Those aren't differences.  Those are similarities.  We don't know exactly where God came from, and we don't pretend to know everything there is to know about God, and yet we choose to worship Him and Him alone.  We also believe that God has set up a perfect and holy standard that we cannot live up to, and that we have been shown mercy by having the price paid for us by His son dying on the cross.  I also love how they conveniently left out what they think Mormons believe that contradict those three things

We are the Church of JESUS CHRIST of Latter Day Saints.  We believe in Christ, we accept Him as our Lord and Savior.  Who are other Christians to tell us that we haven't accepted Christ?
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MYTHICSONOFGOD Featured By Owner Apr 4, 2014  Hobbyist Traditional Artist
We are not gods we are servants of GOD. wanting to be like GOD was satan's sins.  That's the downfall of mromonism imo it's all about you and your god comples or dreams of "godhood".

What Jesus preached is all about him and love and redemption.

I won't change your mind. I am just stating why I won't share yours.

Ephesians 2:9

King James Version (KJV)

Not of works, lest any man should boast.

Some atheist claim to be "christians" but if one doesn't follow christ why are they christians?.

I don't follow christ because i will become a "god". I follow him because of his love.

1 John 4:19

New International Version (NIV)

19 We love because he first loved us.

X-Kayron-X Featured By Owner Apr 6, 2014  Hobbyist Artist
I don't think you even know where Mormonism stands on that. We don't think we're Gods, and we don't want to be Gods. We want to live with our Father in Heaven. Is there anything wrong with a young boy wanting to be as great as his father? Should there be anything wrong with us wanting to be like our Father? God does not think of us as less than him, even though we are. We are his children and he cares about us. He wants us be like him. Can you dare tell me that in the bible, the prophets do not ask us to strive to be like God and like Jesus? I am a Mormon, and I know what I believe more than you. I spend approximately 10.5 hours per week doing things involving my church on a regular week. Before you claim you know our beliefs like the back of your hand, make sure you know what you're talking about.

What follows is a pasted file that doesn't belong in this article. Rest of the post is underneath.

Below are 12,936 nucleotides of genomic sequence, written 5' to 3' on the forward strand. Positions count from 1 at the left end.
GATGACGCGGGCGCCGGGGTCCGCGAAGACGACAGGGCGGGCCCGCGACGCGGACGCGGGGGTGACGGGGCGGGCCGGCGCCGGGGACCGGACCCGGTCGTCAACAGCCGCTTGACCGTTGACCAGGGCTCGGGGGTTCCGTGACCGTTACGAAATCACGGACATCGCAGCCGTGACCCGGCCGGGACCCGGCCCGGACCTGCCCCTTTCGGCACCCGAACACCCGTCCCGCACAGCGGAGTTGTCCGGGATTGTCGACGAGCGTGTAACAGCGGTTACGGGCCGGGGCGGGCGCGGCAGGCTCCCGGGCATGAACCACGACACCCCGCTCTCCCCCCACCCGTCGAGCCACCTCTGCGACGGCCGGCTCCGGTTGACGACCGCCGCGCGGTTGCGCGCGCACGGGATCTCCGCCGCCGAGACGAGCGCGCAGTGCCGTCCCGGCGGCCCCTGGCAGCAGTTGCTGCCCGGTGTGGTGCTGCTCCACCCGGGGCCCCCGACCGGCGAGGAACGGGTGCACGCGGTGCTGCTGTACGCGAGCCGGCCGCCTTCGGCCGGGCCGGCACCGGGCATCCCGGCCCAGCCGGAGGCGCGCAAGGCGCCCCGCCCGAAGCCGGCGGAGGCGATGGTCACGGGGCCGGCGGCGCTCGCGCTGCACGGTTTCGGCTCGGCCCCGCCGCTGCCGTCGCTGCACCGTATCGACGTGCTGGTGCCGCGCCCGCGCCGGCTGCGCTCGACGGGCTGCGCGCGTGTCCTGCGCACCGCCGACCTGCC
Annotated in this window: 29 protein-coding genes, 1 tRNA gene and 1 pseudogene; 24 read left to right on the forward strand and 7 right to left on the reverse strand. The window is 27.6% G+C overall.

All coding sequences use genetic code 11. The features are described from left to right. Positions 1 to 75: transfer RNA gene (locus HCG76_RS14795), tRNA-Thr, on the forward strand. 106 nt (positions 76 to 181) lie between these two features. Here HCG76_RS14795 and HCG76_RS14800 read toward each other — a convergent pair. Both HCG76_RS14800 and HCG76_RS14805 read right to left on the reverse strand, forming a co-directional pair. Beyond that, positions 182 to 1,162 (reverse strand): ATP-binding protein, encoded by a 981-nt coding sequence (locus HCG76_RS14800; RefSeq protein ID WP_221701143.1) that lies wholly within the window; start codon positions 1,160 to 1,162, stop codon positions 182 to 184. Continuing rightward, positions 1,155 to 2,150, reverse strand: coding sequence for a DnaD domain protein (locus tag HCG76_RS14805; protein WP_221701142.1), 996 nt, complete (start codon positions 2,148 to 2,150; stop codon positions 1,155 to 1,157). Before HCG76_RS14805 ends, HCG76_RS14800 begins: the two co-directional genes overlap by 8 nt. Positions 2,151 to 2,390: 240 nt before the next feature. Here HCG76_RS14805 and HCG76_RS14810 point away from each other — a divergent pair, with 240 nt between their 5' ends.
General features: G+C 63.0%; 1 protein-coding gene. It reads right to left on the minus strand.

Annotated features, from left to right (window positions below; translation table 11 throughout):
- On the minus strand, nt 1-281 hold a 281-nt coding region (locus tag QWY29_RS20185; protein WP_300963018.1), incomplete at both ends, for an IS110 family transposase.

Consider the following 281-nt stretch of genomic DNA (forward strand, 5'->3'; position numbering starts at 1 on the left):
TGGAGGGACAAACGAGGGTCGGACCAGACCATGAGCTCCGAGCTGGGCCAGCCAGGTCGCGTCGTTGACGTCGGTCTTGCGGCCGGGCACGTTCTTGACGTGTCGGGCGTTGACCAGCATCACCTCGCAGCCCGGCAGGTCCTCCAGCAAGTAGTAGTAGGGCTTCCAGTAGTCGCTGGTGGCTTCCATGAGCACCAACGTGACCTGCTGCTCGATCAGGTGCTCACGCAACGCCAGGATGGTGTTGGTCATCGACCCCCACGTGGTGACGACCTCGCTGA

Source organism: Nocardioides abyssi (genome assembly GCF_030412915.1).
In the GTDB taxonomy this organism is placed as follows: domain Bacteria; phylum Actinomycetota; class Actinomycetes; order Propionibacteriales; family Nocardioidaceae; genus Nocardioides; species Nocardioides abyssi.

TESM Featured By Owner Mar 16, 2013  Hobbyist Writer
It's not that you haven't accepted 'Christ' but that you have added so much that the Christ your preach is not the Christ of the ancient Christians (and those who have held the teaching of the Apostles since then).
Mike-the-cat Featured By Owner Mar 16, 2013
What have we "added" to the nature of Christ Himself?

I understand and respect your beliefs, but here's something to clarify a few things:

TESM Featured By Owner Mar 16, 2013  Hobbyist Writer